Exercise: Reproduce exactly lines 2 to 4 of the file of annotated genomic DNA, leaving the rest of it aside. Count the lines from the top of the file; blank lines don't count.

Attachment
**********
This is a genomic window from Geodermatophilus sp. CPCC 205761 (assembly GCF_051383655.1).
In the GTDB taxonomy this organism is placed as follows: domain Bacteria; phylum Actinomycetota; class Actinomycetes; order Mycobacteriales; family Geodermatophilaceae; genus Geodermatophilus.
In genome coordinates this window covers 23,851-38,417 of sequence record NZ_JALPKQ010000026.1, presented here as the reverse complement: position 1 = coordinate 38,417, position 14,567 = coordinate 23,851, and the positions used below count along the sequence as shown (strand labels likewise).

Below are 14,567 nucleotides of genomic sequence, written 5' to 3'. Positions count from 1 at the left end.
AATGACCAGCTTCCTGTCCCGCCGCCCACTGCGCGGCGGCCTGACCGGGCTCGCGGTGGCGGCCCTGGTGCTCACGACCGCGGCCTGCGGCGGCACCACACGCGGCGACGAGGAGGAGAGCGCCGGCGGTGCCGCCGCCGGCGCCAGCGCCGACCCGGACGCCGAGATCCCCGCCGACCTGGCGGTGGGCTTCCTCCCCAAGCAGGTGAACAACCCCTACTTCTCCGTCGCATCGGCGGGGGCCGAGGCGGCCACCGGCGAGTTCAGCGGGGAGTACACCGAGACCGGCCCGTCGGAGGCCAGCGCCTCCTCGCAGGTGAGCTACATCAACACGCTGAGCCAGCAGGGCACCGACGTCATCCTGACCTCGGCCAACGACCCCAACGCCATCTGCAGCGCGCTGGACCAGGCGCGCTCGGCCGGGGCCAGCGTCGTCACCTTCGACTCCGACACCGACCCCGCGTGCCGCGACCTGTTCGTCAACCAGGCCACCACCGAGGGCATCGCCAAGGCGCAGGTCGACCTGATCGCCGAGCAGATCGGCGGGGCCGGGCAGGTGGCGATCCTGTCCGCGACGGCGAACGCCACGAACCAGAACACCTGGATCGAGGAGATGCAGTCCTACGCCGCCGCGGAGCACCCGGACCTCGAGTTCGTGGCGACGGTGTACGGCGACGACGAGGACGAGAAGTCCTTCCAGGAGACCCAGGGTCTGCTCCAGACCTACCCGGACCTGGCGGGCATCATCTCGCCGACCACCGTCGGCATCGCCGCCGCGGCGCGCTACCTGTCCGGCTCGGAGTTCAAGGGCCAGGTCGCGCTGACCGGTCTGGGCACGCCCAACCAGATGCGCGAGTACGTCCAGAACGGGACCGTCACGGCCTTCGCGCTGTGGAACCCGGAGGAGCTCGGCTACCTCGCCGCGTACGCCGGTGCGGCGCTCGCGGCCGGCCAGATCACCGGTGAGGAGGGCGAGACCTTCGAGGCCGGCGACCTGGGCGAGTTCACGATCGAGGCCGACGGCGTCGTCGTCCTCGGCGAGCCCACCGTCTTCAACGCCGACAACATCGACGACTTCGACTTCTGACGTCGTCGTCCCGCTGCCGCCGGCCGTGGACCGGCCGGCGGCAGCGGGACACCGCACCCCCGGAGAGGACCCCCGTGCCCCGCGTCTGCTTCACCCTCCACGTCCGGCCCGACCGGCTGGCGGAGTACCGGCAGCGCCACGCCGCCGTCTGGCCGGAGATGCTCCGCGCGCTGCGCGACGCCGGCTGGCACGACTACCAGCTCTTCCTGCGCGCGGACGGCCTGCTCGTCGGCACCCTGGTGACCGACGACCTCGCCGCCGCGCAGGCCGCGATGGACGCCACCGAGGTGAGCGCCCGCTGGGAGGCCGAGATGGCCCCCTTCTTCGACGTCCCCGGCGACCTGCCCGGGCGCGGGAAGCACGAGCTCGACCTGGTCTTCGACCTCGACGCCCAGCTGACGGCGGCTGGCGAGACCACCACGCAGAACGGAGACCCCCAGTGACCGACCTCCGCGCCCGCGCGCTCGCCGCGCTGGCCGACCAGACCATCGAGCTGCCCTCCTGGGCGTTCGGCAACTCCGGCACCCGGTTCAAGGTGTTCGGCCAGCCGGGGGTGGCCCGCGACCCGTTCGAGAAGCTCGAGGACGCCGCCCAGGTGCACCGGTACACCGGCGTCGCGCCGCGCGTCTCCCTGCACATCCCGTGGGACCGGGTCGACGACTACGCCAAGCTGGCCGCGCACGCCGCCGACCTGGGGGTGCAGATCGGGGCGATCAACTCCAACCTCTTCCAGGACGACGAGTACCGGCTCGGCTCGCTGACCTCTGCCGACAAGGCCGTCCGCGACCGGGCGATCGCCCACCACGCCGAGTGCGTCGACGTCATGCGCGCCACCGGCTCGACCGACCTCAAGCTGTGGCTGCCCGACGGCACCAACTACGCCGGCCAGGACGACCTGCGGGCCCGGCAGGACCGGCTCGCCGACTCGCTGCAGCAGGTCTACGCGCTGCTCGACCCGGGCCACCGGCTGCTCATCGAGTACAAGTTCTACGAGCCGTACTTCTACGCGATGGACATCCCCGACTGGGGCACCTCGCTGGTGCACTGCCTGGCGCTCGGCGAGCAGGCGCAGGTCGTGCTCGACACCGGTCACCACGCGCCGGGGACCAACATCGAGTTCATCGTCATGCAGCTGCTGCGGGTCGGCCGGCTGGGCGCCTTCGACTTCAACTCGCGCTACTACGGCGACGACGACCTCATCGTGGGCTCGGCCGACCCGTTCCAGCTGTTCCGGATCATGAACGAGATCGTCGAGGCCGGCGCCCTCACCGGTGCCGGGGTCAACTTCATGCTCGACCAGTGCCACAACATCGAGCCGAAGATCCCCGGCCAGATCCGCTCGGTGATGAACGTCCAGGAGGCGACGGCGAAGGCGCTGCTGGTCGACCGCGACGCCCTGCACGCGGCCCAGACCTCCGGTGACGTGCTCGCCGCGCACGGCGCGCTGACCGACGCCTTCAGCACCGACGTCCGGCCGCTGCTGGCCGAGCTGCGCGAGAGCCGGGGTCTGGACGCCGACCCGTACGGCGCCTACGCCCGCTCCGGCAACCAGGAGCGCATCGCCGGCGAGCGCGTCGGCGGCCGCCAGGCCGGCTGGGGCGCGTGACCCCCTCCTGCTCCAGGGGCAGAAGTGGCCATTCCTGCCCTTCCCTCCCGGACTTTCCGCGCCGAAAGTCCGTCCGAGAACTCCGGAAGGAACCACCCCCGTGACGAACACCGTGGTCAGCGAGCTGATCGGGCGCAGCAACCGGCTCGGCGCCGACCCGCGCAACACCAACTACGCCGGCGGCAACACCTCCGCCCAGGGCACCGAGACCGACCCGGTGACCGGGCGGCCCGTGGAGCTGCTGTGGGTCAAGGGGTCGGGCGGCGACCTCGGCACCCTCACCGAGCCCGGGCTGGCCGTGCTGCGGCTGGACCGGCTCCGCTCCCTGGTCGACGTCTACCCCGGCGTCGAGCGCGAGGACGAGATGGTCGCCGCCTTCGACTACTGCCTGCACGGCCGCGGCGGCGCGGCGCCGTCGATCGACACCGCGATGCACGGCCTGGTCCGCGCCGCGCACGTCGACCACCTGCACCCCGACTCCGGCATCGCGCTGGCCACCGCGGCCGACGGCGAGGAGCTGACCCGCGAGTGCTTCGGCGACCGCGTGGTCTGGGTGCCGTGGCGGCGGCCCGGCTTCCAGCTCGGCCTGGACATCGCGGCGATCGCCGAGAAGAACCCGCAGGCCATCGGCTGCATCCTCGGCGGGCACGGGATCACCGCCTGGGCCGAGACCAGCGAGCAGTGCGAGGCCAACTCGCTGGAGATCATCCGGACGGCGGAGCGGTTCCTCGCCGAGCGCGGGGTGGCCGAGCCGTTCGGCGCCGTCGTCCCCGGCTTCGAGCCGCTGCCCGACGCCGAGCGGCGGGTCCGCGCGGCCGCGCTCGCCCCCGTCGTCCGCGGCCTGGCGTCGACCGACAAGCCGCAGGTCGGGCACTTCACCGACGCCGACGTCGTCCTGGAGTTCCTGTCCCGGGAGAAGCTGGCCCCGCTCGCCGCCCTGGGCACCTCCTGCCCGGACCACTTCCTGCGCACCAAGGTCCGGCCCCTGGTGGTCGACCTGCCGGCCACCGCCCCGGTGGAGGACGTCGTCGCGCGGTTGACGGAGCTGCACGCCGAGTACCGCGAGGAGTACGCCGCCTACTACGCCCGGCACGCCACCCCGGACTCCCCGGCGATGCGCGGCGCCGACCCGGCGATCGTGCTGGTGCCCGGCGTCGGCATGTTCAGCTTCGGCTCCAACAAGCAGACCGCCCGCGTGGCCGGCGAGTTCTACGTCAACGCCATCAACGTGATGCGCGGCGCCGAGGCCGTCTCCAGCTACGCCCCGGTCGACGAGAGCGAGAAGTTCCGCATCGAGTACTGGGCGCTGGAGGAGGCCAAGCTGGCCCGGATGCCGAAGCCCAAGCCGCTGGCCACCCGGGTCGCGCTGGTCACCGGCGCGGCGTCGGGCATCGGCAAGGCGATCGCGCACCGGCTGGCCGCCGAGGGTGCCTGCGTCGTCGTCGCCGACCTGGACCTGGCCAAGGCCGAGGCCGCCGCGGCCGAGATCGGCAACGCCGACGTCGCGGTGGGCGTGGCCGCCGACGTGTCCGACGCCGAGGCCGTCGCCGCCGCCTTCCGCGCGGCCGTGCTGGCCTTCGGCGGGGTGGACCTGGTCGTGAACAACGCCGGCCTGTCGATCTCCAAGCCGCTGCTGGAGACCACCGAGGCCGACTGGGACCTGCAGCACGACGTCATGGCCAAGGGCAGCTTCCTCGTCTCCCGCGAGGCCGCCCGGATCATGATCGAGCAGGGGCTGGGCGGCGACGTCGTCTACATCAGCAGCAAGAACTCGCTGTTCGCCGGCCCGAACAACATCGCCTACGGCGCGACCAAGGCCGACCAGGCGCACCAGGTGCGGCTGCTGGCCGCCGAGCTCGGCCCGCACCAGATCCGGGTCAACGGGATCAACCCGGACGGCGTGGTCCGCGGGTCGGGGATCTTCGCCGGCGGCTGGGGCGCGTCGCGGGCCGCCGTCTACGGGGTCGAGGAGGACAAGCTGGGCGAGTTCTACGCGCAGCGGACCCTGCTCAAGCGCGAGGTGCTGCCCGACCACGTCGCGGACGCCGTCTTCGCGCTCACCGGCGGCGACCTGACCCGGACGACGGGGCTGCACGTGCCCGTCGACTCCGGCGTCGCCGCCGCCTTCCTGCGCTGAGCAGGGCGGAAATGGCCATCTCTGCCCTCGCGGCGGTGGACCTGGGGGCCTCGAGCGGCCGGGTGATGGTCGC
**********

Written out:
In the GTDB taxonomy this organism is placed as follows: domain Bacteria; phylum Actinomycetota; class Actinomycetes; order Mycobacteriales; family Geodermatophilaceae; genus Geodermatophilus.
In genome coordinates this window covers 23,851-38,417 of sequence record NZ_JALPKQ010000026.1, presented here as the reverse complement: position 1 = coordinate 38,417, position 14,567 = coordinate 23,851, and the positions used below count along the sequence as shown (strand labels likewise).

Below are 14,567 nucleotides of genomic sequence, written 5' to 3'. Positions count from 1 at the left end.